An Open Letter to Dan Aykroyd

Below is a letter that I sent to Dan Aykroyd some time ago, and that I’d like to now share with you.

 

Last year around this time, I was finishing work on my dad’s Christmas present. It happened to be a full feature-length screenplay, and I had worked on it for months straight. My dad was the guy who showed me “Ghostbusters” for the first time when I was a kid, and my entire life has been suffused with references from those two films, both classic and incredibly obscure. (Seriously, it only occurs to me now that I might have always been a hipster. What did my parents do to me?)

For years, my family has discussed the possibility of “Ghostbusters 3.” Long car rides have been the traditional venue for these symposiums, but all of us are such huge Ghostbusters nerds that almost any time it comes up, we wind up jawing about it for ages. When I set out to write this movie for my dad, I wanted to include what he would like to see, but more so than that, I wanted to write him something that wasn’t just a wish-fulfillment fan wank. Something that would hold true to the complex web of references that fly back and forth across his household.

His reaction floored me. At first, he didn’t really seem to know what he was looking at – my heart began to sink as I realized I might have put months into a huge mistake. I think he thought it was a joke until he was a few pages in, a couple of days after Christmas.

You can tell my dad’s really excited when he swears without even noticing. I was hanging out with my brothers in the living room, when from his office we hear a shout.

“Holy FUCK!”

Out he comes, standing in the doorway, jaw hanging.

“It’s the whole fucking thing! You wrote the whole movie!”

After that, he plowed through it without pause. My mum would call to tell me that he scared the life out of her more than a few times; she’d forget where he was in the house, quietly absorbed in his iPad, until his giant booming laughs (or more profanity) would remind her he was home. When he’d finished, he wanted to ask me something. A question echoed by literally (the real kind of literally, not that new sneaky figurative one) every other person who’s read it since.

“Can you get this thing made, Brett? This needs to happen!”

So Mission Number Two began. I spent 2013 revising and finalizing the drafts, until I had a professional-quality screenplay. I acquired the contact information for Dan Aykroyd’s agent and publicist, along with several other major (and not-so-major) players involved. I carried the actual screenplay on a USB drive in my pocket all through TIFF, just in case he found himself in Toronto. I tried to convince myself that there was a snowball’s chance in hell that I could see my vision of this movie made.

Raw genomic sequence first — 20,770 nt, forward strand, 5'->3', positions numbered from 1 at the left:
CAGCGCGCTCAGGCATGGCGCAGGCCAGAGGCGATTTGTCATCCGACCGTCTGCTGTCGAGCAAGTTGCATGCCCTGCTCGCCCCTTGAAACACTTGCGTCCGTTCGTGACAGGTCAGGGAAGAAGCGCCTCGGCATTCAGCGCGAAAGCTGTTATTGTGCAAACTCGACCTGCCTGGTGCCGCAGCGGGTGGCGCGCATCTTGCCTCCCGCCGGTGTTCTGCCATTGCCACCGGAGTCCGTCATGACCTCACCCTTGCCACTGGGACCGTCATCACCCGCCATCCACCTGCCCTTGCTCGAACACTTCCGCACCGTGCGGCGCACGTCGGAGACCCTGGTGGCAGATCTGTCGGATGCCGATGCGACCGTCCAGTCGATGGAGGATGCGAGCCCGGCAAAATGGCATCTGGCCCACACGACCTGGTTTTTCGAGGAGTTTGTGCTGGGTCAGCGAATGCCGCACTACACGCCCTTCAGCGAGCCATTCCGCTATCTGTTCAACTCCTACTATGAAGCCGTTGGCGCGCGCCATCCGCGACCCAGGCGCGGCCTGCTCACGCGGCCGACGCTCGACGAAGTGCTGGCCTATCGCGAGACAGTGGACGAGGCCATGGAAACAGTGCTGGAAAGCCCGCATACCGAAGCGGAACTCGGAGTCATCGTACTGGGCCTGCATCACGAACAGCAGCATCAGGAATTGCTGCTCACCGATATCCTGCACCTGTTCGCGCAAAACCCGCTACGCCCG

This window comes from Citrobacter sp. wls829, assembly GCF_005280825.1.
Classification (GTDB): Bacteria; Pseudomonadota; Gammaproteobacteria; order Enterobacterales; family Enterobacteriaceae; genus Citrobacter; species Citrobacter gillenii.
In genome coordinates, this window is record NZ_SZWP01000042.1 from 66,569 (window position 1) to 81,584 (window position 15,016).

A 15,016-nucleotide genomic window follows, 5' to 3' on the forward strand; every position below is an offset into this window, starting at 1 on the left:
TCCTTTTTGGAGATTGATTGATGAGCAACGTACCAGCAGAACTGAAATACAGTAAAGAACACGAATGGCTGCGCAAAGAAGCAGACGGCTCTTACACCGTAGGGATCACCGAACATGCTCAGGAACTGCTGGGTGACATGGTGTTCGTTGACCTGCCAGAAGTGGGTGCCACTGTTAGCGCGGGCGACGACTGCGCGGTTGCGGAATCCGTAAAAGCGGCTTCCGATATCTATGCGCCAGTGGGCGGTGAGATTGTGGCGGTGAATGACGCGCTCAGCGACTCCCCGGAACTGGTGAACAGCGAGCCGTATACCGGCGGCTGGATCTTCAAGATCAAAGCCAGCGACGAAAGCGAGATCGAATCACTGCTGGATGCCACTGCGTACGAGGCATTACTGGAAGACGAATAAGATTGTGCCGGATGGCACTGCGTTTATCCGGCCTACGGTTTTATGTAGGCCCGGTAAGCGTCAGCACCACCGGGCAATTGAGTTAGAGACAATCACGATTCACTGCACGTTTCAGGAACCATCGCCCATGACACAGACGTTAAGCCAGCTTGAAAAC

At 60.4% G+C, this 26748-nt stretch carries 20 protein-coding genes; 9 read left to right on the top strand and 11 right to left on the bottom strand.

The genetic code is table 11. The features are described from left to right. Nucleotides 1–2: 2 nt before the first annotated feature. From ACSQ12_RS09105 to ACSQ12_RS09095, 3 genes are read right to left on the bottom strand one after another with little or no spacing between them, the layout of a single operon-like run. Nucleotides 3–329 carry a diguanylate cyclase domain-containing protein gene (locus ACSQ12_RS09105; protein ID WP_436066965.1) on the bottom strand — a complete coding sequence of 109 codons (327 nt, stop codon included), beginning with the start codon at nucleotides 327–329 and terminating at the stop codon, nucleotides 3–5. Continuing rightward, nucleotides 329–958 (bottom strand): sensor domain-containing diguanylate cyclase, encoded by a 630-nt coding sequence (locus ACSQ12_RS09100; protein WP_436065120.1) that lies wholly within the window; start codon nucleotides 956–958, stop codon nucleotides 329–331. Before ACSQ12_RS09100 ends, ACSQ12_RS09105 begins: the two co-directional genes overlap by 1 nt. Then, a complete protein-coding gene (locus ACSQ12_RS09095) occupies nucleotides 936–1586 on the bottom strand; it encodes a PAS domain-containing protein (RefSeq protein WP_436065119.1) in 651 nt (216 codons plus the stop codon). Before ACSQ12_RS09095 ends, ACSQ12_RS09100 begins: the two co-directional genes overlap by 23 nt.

No such luck.

No big deal.

I wrote it for my dad, after all. It was a gift for him, not something I intended to sell off to the world. When I started “Ghostbusters 3,” I wasn’t even a published author yet. But as this next Christmas rolls closer and closer, I keep thinking about my promise to him. To try and get it made. With the new rumours abounding about “Ghostbusters 3,” that the production might start this coming year in 2014, I’m going to do something a little different.

I’d like to show him that others feel the same way as he does. That he’s not the only Ghostbusters fan out there that hopes this sequel will stay true to the originals, and be a part of the experience he wanted to share with his kids. So I’d like to share the first fifteen pages of this original screenplay with you, Internet. Maybe if you feel the same way, then we can hope together that “Ghostbusters 3” doesn’t go the way of all the other 20-year-plus-later sequels (I’m looking at you, Crystal Skull).

I mean, worst case scenario, Dad’s still got the hard copy. More importantly, he’s always got that very specific vocabulary to remind me that he liked MY movie when we go see “Ghostbusters 3” together, whenever it happens and whatever it might be. I’m looking forward to that.

Leave a Reply

Fill in your details below or click an icon to log in:

WordPress.com Logo

You are commenting using your WordPress.com account. Log Out / Change )

Twitter picture

You are commenting using your Twitter account. Log Out / Change )

Facebook photo

You are commenting using your Facebook account. Log Out / Change )

Google+ photo

You are commenting using your Google+ account. Log Out / Change )

Connecting to %s